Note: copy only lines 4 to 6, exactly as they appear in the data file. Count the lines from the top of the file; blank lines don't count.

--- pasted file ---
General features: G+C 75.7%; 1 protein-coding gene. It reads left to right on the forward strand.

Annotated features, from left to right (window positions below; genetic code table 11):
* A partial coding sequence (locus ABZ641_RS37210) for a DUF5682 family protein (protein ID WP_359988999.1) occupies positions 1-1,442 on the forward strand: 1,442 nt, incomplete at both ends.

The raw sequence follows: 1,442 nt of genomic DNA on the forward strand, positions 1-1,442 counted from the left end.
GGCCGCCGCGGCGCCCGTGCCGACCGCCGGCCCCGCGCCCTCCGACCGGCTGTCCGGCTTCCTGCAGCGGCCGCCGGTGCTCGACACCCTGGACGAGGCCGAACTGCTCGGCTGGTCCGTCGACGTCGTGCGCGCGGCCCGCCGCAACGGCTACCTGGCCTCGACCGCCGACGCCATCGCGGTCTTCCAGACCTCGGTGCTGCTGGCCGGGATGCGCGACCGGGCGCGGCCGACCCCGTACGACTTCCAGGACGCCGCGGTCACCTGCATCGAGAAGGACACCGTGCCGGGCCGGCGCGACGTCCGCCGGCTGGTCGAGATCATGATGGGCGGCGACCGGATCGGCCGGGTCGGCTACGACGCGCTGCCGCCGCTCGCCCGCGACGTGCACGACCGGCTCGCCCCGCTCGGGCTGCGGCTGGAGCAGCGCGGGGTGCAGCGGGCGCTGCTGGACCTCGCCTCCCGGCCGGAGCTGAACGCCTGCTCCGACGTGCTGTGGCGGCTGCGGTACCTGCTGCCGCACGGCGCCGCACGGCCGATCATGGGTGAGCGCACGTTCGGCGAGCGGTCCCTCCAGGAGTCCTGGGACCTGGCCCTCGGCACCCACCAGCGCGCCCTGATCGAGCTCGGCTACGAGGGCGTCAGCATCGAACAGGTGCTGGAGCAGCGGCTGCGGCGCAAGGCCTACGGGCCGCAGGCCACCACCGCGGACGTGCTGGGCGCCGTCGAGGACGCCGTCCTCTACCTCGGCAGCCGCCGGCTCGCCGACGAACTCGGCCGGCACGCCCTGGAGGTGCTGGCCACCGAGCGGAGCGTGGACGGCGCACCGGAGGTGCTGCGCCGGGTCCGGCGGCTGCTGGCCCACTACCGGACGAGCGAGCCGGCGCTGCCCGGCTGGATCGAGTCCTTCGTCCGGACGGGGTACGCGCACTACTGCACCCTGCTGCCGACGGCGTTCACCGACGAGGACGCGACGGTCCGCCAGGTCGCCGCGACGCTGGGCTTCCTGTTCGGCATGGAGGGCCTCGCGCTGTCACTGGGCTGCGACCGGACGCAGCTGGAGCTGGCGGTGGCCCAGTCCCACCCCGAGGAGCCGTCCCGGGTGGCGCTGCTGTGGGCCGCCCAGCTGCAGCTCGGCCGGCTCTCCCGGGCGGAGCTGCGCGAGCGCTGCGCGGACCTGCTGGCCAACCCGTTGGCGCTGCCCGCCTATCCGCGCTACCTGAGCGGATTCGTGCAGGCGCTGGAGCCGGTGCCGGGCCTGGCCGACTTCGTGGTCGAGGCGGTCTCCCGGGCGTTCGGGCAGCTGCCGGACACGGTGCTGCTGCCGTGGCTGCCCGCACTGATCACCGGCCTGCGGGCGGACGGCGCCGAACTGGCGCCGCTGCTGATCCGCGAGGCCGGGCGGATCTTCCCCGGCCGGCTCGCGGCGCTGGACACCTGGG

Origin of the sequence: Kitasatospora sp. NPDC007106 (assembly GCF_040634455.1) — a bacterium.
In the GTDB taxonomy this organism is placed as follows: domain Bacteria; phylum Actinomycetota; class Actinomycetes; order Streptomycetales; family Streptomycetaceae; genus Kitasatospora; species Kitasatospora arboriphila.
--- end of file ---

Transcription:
The raw sequence follows: 1,442 nt of genomic DNA on the forward strand, positions 1-1,442 counted from the left end.
GGCCGCCGCGGCGCCCGTGCCGACCGCCGGCCCCGCGCCCTCCGACCGGCTGTCCGGCTTCCTGCAGCGGCCGCCGGTGCTCGACACCCTGGACGAGGCCGAACTGCTCGGCTGGTCCGTCGACGTCGTGCGCGCGGCCCGCCGCAACGGCTACCTGGCCTCGACCGCCGACGCCATCGCGGTCTTCCAGACCTCGGTGCTGCTGGCCGGGATGCGCGACCGGGCGCGGCCGACCCCGTACGACTTCCAGGACGCCGCGGTCACCTGCATCGAGAAGGACACCGTGCCGGGCCGGCGCGACGTCCGCCGGCTGGTCGAGATCATGATGGGCGGCGACCGGATCGGCCGGGTCGGCTACGACGCGCTGCCGCCGCTCGCCCGCGACGTGCACGACCGGCTCGCCCCGCTCGGGCTGCGGCTGGAGCAGCGCGGGGTGCAGCGGGCGCTGCTGGACCTCGCCTCCCGGCCGGAGCTGAACGCCTGCTCCGACGTGCTGTGGCGGCTGCGGTACCTGCTGCCGCACGGCGCCGCACGGCCGATCATGGGTGAGCGCACGTTCGGCGAGCGGTCCCTCCAGGAGTCCTGGGACCTGGCCCTCGGCACCCACCAGCGCGCCCTGATCGAGCTCGGCTACGAGGGCGTCAGCATCGAACAGGTGCTGGAGCAGCGGCTGCGGCGCAAGGCCTACGGGCCGCAGGCCACCACCGCGGACGTGCTGGGCGCCGTCGAGGACGCCGTCCTCTACCTCGGCAGCCGCCGGCTCGCCGACGAACTCGGCCGGCACGCCCTGGAGGTGCTGGCCACCGAGCGGAGCGTGGACGGCGCACCGGAGGTGCTGCGCCGGGTCCGGCGGCTGCTGGCCCACTACCGGACGAGCGAGCCGGCGCTGCCCGGCTGGATCGAGTCCTTCGTCCGGACGGGGTACGCGCACTACTGCACCCTGCTGCCGACGGCGTTCACCGACGAGGACGCGACGGTCCGCCAGGTCGCCGCGACGCTGGGCTTCCTGTTCGGCATGGAGGGCCTCGCGCTGTCACTGGGCTGCGACCGGACGCAGCTGGAGCTGGCGGTGGCCCAGTCCCACCCCGAGGAGCCGTCCCGGGTGGCGCTGCTGTGGGCCGCCCAGCTGCAGCTCGGCCGGCTCTCCCGGGCGGAGCTGCGCGAGCGCTGCGCGGACCTGCTGGCCAACCCGTTGGCGCTGCCCGCCTATCCGCGCTACCTGAGCGGATTCGTGCAGGCGCTGGAGCCGGTGCCGGGCCTGGCCGACTTCGTGGTCGAGGCGGTCTCCCGGGCGTTCGGGCAGCTGCCGGACACGGTGCTGCTGCCGTGGCTGCCCGCACTGATCACCGGCCTGCGGGCGGACGGCGCCGAACTGGCGCCGCTGCTGATCCGCGAGGCCGGGCGGATCTTCCCCGGCCGGCTCGCGGCGCTGGACACCTGGG

Origin of the sequence: Kitasatospora sp. NPDC007106 (assembly GCF_040634455.1) — a bacterium.